1. The failure of the early church to reach out in Evangelism, missions, translating the Bible into Arabic; hence, there was no Biblical contextualized witness. (The right kind of contextualization; that keeps the balance of the Biblical truth in the language and culture of the people; not the radical forms of it espoused by many modern missiologists [ie, the church growth movement and Fuller Seminary; "The Insider's Movement"; C-5 level Contextualization; "the Common Ground" seminar teachings; "Jesus in the Qur'an" Seminars; and "The Camel Method"] and the underlying world view of the “seeker sensitive movement” and the “Emerging/emergent church conversation”.)
“As L. E. Browne has remarked, if Christians had seized the opportunity in that age when Arabia was barely becoming literate and had “made the first Arabic book the Bible, instead of the Qur’an, the whole course of the religious history of the east might have been different.” (Samuel Moffett. A History of Christianity in Asia, volume 1.
: Harper, 1992, p. 329-330. Moffat cites Lawrence E. Browne, The Eclipse of Christianity in San Francisco Asia from the time of Muhammad till the Fourteenth Century, Cambridge University Press, 1933, p. 14.”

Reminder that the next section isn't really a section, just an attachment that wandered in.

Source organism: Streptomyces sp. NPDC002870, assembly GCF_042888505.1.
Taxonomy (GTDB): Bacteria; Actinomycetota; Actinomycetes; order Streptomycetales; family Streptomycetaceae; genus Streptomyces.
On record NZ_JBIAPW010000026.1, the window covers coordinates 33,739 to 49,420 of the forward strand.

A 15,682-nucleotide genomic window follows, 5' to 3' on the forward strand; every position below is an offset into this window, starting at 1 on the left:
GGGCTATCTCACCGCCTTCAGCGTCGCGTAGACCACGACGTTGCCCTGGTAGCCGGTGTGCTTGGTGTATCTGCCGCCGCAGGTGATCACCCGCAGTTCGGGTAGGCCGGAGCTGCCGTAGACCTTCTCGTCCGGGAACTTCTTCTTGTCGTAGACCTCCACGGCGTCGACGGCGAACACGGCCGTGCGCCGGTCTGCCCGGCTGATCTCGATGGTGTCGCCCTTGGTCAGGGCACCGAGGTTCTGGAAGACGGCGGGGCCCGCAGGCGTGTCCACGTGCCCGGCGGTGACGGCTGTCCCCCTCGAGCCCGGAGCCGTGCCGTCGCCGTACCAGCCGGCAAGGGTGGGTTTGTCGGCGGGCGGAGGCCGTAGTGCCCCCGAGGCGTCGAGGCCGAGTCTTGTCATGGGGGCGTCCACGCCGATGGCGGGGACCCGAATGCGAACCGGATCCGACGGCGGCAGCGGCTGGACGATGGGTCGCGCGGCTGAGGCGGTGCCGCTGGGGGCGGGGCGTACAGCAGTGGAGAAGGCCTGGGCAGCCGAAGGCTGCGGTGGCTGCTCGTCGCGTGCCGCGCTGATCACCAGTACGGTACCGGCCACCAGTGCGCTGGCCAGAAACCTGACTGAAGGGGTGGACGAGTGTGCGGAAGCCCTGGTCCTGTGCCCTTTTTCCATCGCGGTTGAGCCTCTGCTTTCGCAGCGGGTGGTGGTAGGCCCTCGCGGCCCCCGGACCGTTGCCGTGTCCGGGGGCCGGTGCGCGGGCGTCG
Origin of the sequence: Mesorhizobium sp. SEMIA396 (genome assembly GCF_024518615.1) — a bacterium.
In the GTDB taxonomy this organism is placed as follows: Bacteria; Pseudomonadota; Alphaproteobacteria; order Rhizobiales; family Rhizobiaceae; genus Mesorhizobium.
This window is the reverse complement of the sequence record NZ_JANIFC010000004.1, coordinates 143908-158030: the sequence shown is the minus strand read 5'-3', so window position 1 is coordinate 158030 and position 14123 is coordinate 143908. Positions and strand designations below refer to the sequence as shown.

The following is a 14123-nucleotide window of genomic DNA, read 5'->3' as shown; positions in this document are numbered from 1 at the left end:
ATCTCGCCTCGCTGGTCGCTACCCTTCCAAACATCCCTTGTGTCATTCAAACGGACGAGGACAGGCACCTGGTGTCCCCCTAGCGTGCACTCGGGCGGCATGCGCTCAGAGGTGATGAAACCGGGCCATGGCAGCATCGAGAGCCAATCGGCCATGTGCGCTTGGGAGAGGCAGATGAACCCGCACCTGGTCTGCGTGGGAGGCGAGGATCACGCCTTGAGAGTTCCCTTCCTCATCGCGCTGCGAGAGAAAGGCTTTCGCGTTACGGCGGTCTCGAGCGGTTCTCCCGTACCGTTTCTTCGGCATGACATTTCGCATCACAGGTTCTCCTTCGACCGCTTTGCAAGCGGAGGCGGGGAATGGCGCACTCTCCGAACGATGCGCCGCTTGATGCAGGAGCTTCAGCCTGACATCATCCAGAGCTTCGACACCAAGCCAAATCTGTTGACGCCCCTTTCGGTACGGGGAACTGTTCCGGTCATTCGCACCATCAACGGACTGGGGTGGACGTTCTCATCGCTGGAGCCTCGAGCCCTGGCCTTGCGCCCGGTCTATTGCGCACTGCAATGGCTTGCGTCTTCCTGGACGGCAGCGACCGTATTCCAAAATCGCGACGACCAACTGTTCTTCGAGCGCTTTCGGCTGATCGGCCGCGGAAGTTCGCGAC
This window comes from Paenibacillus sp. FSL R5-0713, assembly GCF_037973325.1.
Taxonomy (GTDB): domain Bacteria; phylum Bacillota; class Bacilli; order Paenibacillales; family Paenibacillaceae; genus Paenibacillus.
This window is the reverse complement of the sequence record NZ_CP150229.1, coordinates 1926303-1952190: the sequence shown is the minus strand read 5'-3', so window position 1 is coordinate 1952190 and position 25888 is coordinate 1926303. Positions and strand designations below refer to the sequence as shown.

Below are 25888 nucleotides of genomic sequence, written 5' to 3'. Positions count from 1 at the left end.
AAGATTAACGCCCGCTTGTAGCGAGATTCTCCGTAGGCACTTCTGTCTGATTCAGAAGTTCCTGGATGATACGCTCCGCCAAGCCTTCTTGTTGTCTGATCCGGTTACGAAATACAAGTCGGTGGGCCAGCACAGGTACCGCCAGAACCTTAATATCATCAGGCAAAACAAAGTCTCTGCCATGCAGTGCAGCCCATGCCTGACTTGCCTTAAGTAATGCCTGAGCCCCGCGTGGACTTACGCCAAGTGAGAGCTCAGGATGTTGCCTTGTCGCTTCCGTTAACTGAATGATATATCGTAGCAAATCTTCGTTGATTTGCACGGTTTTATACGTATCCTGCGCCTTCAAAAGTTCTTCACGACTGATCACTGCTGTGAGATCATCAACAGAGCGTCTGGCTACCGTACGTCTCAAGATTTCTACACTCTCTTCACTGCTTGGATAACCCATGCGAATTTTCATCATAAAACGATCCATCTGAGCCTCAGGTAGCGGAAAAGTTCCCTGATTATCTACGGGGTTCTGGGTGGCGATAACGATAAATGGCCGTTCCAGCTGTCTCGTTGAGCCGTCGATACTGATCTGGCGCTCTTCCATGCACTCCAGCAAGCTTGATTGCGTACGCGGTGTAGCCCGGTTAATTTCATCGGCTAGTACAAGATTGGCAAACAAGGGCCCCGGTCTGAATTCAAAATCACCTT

Two Centuries after the Islamic conquest of the
, the first project to translate the gospels into Arabic was started! land of Christianity
“This manuscript, presently at St. Catherine Monastery in the Sinai, “is the oldest dated manuscript of the Gospel in Arabic known to modern scholars.” (Robert Wilken. The Land Called Holy.
Press, 1992, p. 251.) Yale University
“Of course the language of the Christians native to the area was Syriac [a dialect of ancient Aramaic, which only survives today in the modern Assyrian language.], a Semitic tongue, and this made the transition into Arabic easier for them than for the Christians who spoke Greek or Coptic, like those in Egypt. By the end of the 8th Century, the scholarly activity of the monks at the monasteries of Mar Sabas and Mar Chariton was beginning to be conducted in Arabic.” (Wilken, ibid, p. 251)
The Church in
“. . . the failure to give the Scriptures to the people in their own language. They were available in Latin, but not translations were ever made into the language of the Punic people or the Berbers.” (J. Herbert Kane. A Global View of Christian Missions. Baker Books, 1971, p. 52.)
The Church in
North Africa was once a thriving church, with famous church leaders such as Tertullian in the second century, Cyprian in the 3rd Century, and Augustine of Hippo, the great theologian since the apostle Paul. Kane asks the question, “How shall we account for the demise of such a church?” (ibid, p. 52)
We will continue with this in a future post.